"He was at his creative peak, I think, after the Emergency," Khanduri says. "He realized that the kind of politics that the Emergency brought to us was possible within a democratic setup. So suddenly the evil wasn't necessarily the colonial government that left us in 1947, but a new kind of issue within democracy and that was Emergency." 

R.K. Laxman, India, November 1978. After a period in the political wilderness following the end of The Emergency, Indira Gandhi uses a by-election (replacing a politician who has resigned or died) to win back a seat in the Lok Sabha, India's parliament.

R.K. Laxman, India, November 1978. After a period in the political wilderness following the end of The Emergency, Indira Gandhi uses a by-election (replacing a politician who has resigned or died) to win back a seat in the Lok Sabha, India's parliament. 


 Courtesy Dr. Dharmendra Bhandari

Laxman spared no Indian politicians all the way through the mid-2000s, when he stopped publishing cartoons in The Times of India. But politicians rarely, if ever, took his slights personally. It even became something of a badge of honor to be in a Laxman cartoon. Many Indian politicians displayed them prominently in their offices.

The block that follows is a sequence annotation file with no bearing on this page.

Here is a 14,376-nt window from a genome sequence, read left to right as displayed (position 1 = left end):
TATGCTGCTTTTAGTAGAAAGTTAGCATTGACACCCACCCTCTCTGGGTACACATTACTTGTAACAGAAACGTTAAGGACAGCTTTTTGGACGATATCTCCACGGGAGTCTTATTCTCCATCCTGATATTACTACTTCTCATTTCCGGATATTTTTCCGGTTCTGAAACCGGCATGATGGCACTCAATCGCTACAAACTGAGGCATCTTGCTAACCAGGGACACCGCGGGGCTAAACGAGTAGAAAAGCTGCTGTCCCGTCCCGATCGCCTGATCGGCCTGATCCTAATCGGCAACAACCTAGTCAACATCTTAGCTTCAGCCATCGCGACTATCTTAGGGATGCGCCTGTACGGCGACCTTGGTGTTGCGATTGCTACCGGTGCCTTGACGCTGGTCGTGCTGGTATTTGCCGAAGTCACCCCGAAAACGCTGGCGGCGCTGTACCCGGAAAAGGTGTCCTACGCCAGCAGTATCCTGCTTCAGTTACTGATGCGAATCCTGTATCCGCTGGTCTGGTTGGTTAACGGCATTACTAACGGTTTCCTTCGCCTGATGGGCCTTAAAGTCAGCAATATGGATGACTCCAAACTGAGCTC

In 1988, the Indian Postal Service issued a stamp commemorating the 150th anniversary of The Times of India, the home of The Common Man.


Courtesy Gunjan Sen


Over the years, Laxman's "Common Man" became the most recognized feature in The Times of India, the largest-circulating English language newspaper in the world. In 1988, the Indian Postal Service issued a commemorative postage stamp noting the newspaper's 150th anniversary, using the image of The Common Man. The Indian Postal Service repeated the gesture in 2013 for the newspaper's 175th anniversary.

There's a bronze statue of The Common Man in Pune, India, and another facing the sea in Mumbai.

As India's economy roared along in the 2000s, a new Indian budget airline asked for and received Laxman's permission to use The Common Man character as its brand ambassador. The idea was that even The Common Man could afford a ticket on the now defunct Air Deccan. "I think that's what interested Laxman," says Khanduri. "It complemented his preoccupation with the perspective of the Common Man." 

In recent years, there was even a Indian TV sitcom based on Laxman's 'Common Man'. 

2013 commemorative stamp issued by the Indian Postal Service.


Courtesy: Rajeev Prasad